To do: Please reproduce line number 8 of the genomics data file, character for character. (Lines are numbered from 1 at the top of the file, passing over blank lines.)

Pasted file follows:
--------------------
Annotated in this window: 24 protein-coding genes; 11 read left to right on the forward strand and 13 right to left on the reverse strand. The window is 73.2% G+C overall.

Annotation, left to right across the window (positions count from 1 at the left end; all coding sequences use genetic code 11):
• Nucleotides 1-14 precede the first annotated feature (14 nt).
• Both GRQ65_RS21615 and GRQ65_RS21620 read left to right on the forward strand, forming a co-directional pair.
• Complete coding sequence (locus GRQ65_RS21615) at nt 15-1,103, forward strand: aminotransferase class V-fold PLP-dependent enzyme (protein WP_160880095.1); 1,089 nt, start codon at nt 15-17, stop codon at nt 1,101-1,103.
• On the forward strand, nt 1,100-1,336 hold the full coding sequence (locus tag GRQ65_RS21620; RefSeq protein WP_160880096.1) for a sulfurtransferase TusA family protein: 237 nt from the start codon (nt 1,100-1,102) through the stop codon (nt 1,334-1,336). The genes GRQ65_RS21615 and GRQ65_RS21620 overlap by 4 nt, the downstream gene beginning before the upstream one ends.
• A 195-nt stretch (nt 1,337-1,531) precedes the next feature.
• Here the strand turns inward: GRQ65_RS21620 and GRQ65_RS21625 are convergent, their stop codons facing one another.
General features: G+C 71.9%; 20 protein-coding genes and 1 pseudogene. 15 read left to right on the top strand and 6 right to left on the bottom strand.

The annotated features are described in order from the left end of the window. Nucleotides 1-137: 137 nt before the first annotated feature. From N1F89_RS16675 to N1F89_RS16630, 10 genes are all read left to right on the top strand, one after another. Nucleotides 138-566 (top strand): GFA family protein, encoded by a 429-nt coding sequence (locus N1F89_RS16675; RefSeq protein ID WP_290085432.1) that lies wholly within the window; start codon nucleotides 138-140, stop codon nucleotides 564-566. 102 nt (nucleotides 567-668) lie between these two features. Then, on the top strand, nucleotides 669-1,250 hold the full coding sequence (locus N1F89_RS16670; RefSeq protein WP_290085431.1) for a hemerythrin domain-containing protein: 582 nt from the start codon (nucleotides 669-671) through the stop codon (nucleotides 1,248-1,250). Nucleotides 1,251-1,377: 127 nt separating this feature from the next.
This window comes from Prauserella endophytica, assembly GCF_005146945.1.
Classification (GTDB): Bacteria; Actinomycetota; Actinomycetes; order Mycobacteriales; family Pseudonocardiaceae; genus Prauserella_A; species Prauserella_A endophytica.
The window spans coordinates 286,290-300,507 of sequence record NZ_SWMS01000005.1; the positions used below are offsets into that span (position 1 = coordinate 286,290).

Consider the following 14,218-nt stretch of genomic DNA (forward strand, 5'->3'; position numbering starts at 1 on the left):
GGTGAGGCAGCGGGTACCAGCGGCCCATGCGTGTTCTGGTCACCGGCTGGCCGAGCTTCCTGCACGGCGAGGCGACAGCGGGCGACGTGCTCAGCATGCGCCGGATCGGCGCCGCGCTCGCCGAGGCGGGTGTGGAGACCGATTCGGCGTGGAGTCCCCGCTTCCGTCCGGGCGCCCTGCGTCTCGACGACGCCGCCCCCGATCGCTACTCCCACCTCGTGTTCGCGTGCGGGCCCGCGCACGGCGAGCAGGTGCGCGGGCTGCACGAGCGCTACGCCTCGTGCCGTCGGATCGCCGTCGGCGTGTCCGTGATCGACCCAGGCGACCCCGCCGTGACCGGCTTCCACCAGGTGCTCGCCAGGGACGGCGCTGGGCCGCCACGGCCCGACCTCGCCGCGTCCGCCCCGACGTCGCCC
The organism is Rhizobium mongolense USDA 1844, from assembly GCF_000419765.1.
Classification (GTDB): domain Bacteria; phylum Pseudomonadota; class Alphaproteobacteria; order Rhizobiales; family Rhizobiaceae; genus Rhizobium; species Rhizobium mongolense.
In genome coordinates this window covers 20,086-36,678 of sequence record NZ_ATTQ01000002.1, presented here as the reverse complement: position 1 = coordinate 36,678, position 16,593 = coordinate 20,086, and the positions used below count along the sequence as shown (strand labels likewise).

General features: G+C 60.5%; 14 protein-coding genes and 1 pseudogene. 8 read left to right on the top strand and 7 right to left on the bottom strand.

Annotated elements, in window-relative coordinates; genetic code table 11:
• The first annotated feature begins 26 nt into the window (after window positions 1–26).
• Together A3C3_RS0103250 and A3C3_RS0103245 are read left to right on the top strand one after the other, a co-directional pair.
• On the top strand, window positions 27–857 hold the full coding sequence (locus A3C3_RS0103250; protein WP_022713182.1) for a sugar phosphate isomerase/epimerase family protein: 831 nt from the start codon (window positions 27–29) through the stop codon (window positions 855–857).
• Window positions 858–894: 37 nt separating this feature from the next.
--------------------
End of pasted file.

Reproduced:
• Here the strand turns inward: GRQ65_RS21620 and GRQ65_RS21625 are convergent, their stop codons facing one another.